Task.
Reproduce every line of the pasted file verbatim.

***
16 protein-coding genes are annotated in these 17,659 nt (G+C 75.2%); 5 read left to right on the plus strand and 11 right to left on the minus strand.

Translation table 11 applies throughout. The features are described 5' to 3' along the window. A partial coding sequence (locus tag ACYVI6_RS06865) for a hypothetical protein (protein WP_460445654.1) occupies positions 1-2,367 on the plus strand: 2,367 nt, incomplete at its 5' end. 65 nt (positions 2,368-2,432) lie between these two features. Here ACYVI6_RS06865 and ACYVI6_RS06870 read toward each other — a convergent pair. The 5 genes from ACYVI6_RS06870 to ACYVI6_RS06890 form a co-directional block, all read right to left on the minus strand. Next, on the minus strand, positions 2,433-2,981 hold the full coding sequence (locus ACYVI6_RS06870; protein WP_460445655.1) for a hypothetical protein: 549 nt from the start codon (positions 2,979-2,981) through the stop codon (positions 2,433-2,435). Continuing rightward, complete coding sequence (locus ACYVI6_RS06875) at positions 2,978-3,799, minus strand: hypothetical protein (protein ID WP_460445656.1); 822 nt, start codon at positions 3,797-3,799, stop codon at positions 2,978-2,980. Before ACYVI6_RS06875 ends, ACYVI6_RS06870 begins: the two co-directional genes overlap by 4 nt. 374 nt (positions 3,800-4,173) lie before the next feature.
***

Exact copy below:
16 protein-coding genes are annotated in these 17,659 nt (G+C 75.2%); 5 read left to right on the plus strand and 11 right to left on the minus strand.

Translation table 11 applies throughout. The features are described 5' to 3' along the window. A partial coding sequence (locus tag ACYVI6_RS06865) for a hypothetical protein (protein WP_460445654.1) occupies positions 1-2,367 on the plus strand: 2,367 nt, incomplete at its 5' end. 65 nt (positions 2,368-2,432) lie between these two features. Here ACYVI6_RS06865 and ACYVI6_RS06870 read toward each other — a convergent pair. The 5 genes from ACYVI6_RS06870 to ACYVI6_RS06890 form a co-directional block, all read right to left on the minus strand. Next, on the minus strand, positions 2,433-2,981 hold the full coding sequence (locus ACYVI6_RS06870; protein WP_460445655.1) for a hypothetical protein: 549 nt from the start codon (positions 2,979-2,981) through the stop codon (positions 2,433-2,435). Continuing rightward, complete coding sequence (locus ACYVI6_RS06875) at positions 2,978-3,799, minus strand: hypothetical protein (protein ID WP_460445656.1); 822 nt, start codon at positions 3,797-3,799, stop codon at positions 2,978-2,980. Before ACYVI6_RS06875 ends, ACYVI6_RS06870 begins: the two co-directional genes overlap by 4 nt. 374 nt (positions 3,800-4,173) lie before the next feature.